In 1997, professor David Kertzer published a brilliant, sweeping, and thoroughly gripping book on the Mortara case, The Kidnapping of Edgardo Mortara, which was a finalist for the National Book Award. His book was adapted into an opera and a play, and a feature film is now in the works. Kertzer, Brown University former provost and currently university professor of social science and professor of anthropology and Italian studies at Brown, has spent much of his academic career researching Catholic Church-Jewish relations, the role of religion in politics, and the formation of political identities. His 2001 book, The Popes Against the Jews: The Vatican’s Role in the Rise of Modern Antisemitism, has been translated into nine languages. His forthcoming publication, The Pope and Mussolini: The Secret History of Pius XI and the Rise of Fascism in Europe, the result of groundbreaking research conducted in the newly opened Vatican archives, will come out next month. Kertzer came to New York to see the painting before it was sold Dec. 17, and he sat down with me at Sotheby’s, where we discussed the reappearance of this historically significant work, the fictitious elements of Oppenheim’s depiction, and the impact of the kidnapping of young Edgardo. He also talked about his new book, based on thousands of newly discovered documents in the Secret Vatican Archive and from the Fascist secret police archives. The Pope and Mussolini will be published next month by Random House in the United States and by Rizzoli in Italy.

Maya Benton: You have written that the Mortara case and its aftermath had sweeping political ramifications and that the repercussions of this case are still being felt today. How so?

David Kertzer: The Mortara case had a major impact in two ways: It had a large impact on the course of Italian history, and it had a major impact on the course of Jewish self-defense organizational activity. It was only in this period, beginning in 1840 with the Damascus ritual murder case, then coming to a head in 1858 with the Mortara case, that Jews began to be in a position to act as international citizens and to organize on behalf of their brethren in other countries. So, the case had very significant influence.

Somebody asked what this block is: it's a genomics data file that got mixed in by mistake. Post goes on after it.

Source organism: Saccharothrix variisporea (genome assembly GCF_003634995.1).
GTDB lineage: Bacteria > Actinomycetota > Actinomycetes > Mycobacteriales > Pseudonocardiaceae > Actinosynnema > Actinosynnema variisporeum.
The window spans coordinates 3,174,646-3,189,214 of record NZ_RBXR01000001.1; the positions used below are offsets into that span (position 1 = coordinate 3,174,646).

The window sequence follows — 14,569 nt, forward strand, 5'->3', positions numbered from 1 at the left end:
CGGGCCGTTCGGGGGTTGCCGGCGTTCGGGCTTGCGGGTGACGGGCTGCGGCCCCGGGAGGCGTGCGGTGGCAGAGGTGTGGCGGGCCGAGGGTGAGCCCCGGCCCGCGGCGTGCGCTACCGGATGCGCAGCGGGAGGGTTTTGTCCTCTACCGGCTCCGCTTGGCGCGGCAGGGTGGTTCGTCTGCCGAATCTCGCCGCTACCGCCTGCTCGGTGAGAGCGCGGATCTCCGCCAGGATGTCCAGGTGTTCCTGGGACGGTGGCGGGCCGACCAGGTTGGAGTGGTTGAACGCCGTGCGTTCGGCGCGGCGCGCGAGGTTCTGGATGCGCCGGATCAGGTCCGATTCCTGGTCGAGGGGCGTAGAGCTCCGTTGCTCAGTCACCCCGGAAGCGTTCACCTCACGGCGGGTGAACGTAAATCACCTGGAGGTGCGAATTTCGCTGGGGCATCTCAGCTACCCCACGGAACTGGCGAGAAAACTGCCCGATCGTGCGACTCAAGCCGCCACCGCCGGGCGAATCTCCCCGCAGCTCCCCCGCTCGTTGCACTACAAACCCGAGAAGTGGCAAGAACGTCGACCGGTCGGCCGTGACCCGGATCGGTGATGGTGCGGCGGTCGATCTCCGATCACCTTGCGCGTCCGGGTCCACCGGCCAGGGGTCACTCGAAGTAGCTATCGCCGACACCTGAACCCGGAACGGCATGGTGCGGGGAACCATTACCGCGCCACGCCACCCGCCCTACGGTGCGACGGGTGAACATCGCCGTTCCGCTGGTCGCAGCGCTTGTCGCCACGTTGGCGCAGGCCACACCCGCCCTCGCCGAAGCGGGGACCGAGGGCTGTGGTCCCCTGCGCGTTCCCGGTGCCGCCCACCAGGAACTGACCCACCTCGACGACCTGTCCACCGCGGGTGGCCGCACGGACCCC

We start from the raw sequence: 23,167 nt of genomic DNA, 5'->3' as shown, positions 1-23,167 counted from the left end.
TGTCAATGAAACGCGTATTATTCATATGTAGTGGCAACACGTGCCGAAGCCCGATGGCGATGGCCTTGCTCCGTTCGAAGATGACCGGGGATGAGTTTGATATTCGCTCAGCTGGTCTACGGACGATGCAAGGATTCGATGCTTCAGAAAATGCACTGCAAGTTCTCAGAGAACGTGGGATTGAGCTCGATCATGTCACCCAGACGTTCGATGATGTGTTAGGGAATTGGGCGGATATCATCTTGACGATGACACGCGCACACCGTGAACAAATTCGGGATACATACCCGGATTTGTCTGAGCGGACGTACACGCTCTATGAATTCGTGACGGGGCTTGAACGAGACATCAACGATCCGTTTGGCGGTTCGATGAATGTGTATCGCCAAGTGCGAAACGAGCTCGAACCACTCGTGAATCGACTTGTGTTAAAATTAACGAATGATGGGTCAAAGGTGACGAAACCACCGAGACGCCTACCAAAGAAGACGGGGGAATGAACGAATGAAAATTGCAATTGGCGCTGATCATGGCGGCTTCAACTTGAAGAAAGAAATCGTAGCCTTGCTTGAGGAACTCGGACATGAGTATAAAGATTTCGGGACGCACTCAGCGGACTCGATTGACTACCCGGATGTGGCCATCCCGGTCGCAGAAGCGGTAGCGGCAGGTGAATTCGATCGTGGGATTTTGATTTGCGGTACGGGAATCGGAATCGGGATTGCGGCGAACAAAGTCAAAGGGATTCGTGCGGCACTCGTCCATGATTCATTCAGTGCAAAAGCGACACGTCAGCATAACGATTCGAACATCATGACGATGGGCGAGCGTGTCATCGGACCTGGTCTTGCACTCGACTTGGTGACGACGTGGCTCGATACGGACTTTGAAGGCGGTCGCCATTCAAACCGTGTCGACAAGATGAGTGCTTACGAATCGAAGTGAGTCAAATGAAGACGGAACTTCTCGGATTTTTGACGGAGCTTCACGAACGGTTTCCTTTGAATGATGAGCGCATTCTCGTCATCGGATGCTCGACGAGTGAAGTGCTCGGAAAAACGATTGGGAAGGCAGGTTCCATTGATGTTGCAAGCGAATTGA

In Italy—well, I wouldn’t say that if not for the Mortara case there would still be papal states today—but the end of the papal states was a matter of convincing the various powers that be that this was an anachronism that could no longer be propped up. There was no more important figure in all of this than Napoleon III, because it was through his intervention, in 1859, that the Kingdom of Italy took shape. He had previously been the pope’s big protector. Indeed, he brought him back to power in 1849, even though personally he had his own anti-clerical past. But I think we have evidence that the Mortara case, which Napoleon III was well aware of, and in which he did indeed intervene, really made him feel that the papal states could no longer survive in the modern world and that he should not be propping them up. He had many other considerations, but the fact is that [the Mortara case] was one of them, and it’s remarkable that this totally unknown 6-year-old Jewish child in Bologna would play this role.

Mortara eventually became a priest. He later advocated for the beatification of Pope Pius IX and tried, rather unsuccessfully, to convert Jews to Catholicism. By working with Catholic authorities he became part of the very system that had kidnapped him from his parents. Do you think it was a case of Stockholm syndrome?

In 1870—by this point the family has been desperately trying to get him back for 12 years—the walls in Rome are breached by Italian forces. The pope retreats and declares himself prisoner of the Vatican. One of the first things that happen, as a result, is that Momolo Mortara, Edgardo’s father, goes to Rome to try to reclaim his child, who is now 19 years old and hasn’t seen his parents or had any contact with them in over a decade. At this point, I think he’d been socialized a certain way and had been treated very well by the people taking care of him, in comparatively opulent settings, getting to see the pope, who was fond of him. Remember that he had been one of eight children in a Jewish family that was not so well off. So, at that point, he doesn’t want to see his father, and he is spirited away by one of the monks. He lives the rest of his life to old age as a priest.

I decided not to have any illustrations in the book because I did not want to show him as a priest. I wanted to develop the drama, the excitement of the story. The first thing that any reader does is to look at the photographs or illustrations in the book, and if you were to open the book and see Edgardo Mortara as a priest you would know how it all turns out.

Your book describes the intervention of the Rothschild family, whom Oppehnheim knew and worked for as a sort of family painter and art adviser. There were obviously inherent contradictions in a Jewish banking family providing loans to the Vatican, particularly in light of how the papal states treated the Jews at the at time—forced conversion being one example.